Saturday, 27 February 2016

25 Feb (& 16 Feb): Cambridge Suffolk Eye-full - 200km Audax

Alex writes: It was with a sense of déjà vu that I met with John R, Daniel and Seb C in dark, cold central Cambridge for another early start to a 200k audax.

Today it was to be the Cambridge Suffolk Eye-full, another of Nick W’s creations. Like last month’s ride, we were to venture east of Cambridge, but this time to the town of Eye in Suffolk, then back home via Lavenham and Great Yeldham.

After getting cashpoint receipts, at 06:30 we headed out of Cambridge along the Newmarket Road, but our progress was soon hampered by some mechanical and biological issues which needed urgent attention, so the group became split and as it ended up Seb, John and me were riding ahead with Daniel some minutes behind.

Riding into danger?

The temperature was well below freezing and there were patches of ice on the crunchy roads, requiring constant care. Nevertheless we made good progress, riding within ourselves, working steadily over the undulating route Nick had designed, and exclaiming over the succession of picture postcard scenes of Suffolk that unfolded before us.

After 45km we arrived in the first control in Glemsford, and bought the obligatory superfluous items in the local convenience store to get receipts. “You’re brave, out riding in this” said the till girl, gratifyingly.

At Glemsford

As we left Glemsford the sun was fully out and the sky bright blue. The temperature started rising above freezing and we stopped a few times to adjust layers accordingly. Before long we arrived at for our breakfast at the Maglia Rosso cycle café, a well-liked club stop. There we re-fueled on cake and baked beans on toast, and relaxed for a while watching the Tour of Dubai on TV.

Leaving Glemsford

After breakfast we swung east to begin working our way along the lanes towards Eye, still marvelling at the glorious views and weather, and congratulating ourselves on having selected the best day of the year so far for cycling.

Then, 80 km into the ride my front wheel suddenly sweeps from under me and I and my bike skid along the ground. I feel the impact of John’s bike behind and watch as, in slow motion, he lands in front of me with a helmet-crunching thud.

Quick self-assessment: nothing broken. I get up and see John is lying on the ground in a worse way, being badly shaken from the heavy fall. Various motorists stop and proffer assistance and then a chap (Simon) emerges from the nearby house. He and his wife take John inside to fix him up while Seb and I collect the bikes and inspect the road. The offending patch of road looks normal and ice-free, but as we tread on it we nearly slip over ourselves: black ice.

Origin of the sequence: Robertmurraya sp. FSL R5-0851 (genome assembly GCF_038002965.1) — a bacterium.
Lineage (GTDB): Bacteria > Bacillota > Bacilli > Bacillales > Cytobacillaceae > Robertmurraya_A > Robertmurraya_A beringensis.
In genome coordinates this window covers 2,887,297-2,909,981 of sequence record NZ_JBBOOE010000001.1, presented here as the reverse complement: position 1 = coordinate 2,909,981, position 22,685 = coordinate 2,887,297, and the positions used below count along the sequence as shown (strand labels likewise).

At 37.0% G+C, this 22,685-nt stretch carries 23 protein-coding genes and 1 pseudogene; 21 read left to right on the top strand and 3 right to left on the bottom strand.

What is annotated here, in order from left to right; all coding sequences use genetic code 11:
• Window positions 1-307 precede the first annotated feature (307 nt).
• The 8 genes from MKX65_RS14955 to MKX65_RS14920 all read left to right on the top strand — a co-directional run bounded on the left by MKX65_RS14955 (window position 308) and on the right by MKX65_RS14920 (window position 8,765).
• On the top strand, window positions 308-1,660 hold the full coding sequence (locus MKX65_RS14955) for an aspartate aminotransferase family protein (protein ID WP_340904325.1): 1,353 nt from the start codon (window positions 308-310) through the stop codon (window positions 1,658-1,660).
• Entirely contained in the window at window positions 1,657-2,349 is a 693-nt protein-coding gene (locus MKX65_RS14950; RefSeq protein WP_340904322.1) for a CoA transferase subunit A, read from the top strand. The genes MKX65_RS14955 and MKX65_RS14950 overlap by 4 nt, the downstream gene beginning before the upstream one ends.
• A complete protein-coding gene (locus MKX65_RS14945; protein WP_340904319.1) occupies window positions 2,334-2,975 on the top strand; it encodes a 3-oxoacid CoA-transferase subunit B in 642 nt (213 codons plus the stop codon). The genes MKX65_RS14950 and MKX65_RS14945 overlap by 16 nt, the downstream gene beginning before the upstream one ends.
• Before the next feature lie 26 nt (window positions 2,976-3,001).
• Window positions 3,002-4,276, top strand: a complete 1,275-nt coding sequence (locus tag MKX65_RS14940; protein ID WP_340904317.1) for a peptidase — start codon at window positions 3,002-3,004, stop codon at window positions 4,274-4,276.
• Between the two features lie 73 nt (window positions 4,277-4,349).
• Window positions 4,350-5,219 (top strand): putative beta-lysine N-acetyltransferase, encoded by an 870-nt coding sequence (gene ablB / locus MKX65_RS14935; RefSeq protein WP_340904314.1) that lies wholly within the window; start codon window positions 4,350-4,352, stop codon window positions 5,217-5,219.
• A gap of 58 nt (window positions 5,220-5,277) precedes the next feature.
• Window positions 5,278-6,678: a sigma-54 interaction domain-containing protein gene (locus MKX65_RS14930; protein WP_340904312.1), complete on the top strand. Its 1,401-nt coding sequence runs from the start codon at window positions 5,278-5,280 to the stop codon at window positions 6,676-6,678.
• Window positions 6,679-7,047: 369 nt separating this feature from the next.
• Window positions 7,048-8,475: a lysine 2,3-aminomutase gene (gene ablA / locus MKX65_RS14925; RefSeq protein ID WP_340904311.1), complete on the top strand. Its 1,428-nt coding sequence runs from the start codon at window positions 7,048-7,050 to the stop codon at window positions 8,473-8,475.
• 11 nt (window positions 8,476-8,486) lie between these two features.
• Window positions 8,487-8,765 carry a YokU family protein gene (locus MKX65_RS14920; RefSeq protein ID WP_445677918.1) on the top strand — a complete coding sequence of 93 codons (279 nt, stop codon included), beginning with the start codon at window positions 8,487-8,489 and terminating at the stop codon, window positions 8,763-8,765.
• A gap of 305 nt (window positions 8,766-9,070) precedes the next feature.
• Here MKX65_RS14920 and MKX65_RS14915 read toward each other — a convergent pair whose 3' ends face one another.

Inside, John regathers his composure with the help of sweet tea. It seems the ride is over for us, not only because of cuts and bruises (luckily nothing worse) but because of bike damage: broken handlebars and a dented frame (me), and a wonky wheel and cracked frame (John). Seb however is good to go: contacting Nick at mission control we establish Daniel is very close, so Seb heads off to rendezvous with him in Eye and continue the audax.

Meanwhile Simon very kindly drives John and me to Bury to catch the train back to Cambridge. For both of us it is a first audax DNF (“Did Not Finish”). We sit grumpily on the train as it speeds through the splendidly sunny countryside that seems to mock us, cross not just because of the crash but more especially because of the 130 km of fine cycling we are now missing …

Seb continues: And so with John and Alex in good hands I left the lovely people that provided us with a cuppa after the accident, and continued on my own.

I soon stopped again to contact Daniel and get an idea of where he was; maybe I could catch him up and we could ride along together …

Approaching Eye just over an hour later, I saw Daniel coming towards me. He said that 2nd control at Eye wasn't far. I rushed to get a receipt from an ATM and headed back out of town the way I came. Eventually I caught up again with Daniel and we rode together for about an hour, but I left him again in Haughley at 15:30 where he packed from exhaustion.

Continuing alone, I saw a lot of pretty countryside, went past "Tandem House" and had a break in Lavenham where I took some pictures and ate energy bars. It seemed a lovely town in the late afternoon sunshine. I set off again, heading for the next control in Great Yeldham. The night fell and I was very reliant on my GPS with its batteries running down. I was also getting hungry and thirsty again.

I arrived in the Great Yeldham and my Garmin declared I'd reached the control right opposite a Fish/Chip/Kebab/Pizza shop. Thank you Nick!

I absolutely love pizza, furthermore there was a buy one get one free offer on – so I spent a bit too much time restoring myself, but I left in better spirits.